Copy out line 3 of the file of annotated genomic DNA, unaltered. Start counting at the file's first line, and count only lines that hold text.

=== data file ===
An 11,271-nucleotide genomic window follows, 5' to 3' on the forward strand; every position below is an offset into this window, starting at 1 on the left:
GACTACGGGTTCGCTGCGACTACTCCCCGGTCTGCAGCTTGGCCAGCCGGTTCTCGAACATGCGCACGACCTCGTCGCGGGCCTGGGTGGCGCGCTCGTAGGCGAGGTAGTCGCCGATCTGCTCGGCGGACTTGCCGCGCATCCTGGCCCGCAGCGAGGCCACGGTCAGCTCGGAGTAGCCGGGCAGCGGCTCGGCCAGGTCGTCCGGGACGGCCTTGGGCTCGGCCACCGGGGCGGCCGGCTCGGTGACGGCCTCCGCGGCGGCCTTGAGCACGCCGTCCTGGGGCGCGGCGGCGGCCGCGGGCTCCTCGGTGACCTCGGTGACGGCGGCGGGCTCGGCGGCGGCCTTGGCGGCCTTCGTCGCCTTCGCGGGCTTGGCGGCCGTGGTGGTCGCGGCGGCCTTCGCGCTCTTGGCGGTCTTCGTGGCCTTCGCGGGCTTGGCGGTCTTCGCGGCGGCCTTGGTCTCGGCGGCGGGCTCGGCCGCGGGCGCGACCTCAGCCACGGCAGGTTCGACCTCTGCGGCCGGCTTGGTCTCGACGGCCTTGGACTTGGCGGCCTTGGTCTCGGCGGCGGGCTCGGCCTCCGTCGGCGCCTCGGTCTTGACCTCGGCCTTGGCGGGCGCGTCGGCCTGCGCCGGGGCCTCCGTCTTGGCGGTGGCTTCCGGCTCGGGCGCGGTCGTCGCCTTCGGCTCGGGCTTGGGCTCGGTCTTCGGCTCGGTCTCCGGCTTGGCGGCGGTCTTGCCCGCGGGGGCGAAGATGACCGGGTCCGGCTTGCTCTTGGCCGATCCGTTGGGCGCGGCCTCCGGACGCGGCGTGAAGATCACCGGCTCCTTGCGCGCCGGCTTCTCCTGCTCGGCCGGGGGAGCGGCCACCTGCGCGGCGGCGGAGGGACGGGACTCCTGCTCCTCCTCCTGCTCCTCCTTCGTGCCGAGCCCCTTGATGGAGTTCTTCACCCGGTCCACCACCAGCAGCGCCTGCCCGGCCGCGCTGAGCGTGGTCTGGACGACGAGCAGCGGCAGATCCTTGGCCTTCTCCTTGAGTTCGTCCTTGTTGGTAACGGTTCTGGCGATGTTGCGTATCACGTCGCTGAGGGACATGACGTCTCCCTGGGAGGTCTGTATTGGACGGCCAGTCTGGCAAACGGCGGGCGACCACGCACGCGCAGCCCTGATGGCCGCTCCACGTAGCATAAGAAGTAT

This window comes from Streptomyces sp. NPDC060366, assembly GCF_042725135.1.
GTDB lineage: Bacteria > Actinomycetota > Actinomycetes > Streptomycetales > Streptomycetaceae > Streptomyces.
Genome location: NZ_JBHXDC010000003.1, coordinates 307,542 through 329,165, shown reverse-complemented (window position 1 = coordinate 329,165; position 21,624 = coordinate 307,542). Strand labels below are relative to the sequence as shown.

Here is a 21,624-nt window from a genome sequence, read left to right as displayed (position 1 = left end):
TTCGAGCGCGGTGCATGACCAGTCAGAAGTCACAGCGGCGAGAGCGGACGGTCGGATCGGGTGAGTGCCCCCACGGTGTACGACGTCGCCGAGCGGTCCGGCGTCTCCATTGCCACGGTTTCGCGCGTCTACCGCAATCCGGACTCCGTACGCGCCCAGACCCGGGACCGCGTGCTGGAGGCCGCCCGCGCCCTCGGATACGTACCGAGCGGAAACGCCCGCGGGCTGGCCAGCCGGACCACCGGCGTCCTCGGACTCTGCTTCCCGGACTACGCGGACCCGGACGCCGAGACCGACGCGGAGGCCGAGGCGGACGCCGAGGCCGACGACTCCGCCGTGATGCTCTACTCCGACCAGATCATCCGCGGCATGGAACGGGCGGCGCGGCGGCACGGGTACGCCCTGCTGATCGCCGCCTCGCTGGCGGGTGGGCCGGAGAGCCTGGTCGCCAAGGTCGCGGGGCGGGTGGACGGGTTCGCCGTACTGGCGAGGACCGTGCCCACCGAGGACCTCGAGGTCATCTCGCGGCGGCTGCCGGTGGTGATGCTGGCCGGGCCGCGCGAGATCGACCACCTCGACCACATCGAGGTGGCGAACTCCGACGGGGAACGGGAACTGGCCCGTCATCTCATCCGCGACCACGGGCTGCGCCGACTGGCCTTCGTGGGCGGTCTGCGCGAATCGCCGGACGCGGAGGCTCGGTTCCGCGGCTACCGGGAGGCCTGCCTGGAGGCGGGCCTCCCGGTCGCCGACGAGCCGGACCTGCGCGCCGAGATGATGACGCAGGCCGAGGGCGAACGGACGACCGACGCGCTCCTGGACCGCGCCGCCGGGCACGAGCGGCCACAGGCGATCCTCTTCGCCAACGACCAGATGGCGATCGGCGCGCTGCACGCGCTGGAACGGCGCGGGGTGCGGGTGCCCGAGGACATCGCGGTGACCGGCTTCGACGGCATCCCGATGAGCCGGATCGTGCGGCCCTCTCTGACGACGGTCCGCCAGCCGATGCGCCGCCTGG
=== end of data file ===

This window comes from Streptomyces sp. NPDC060366, assembly GCF_042725135.1.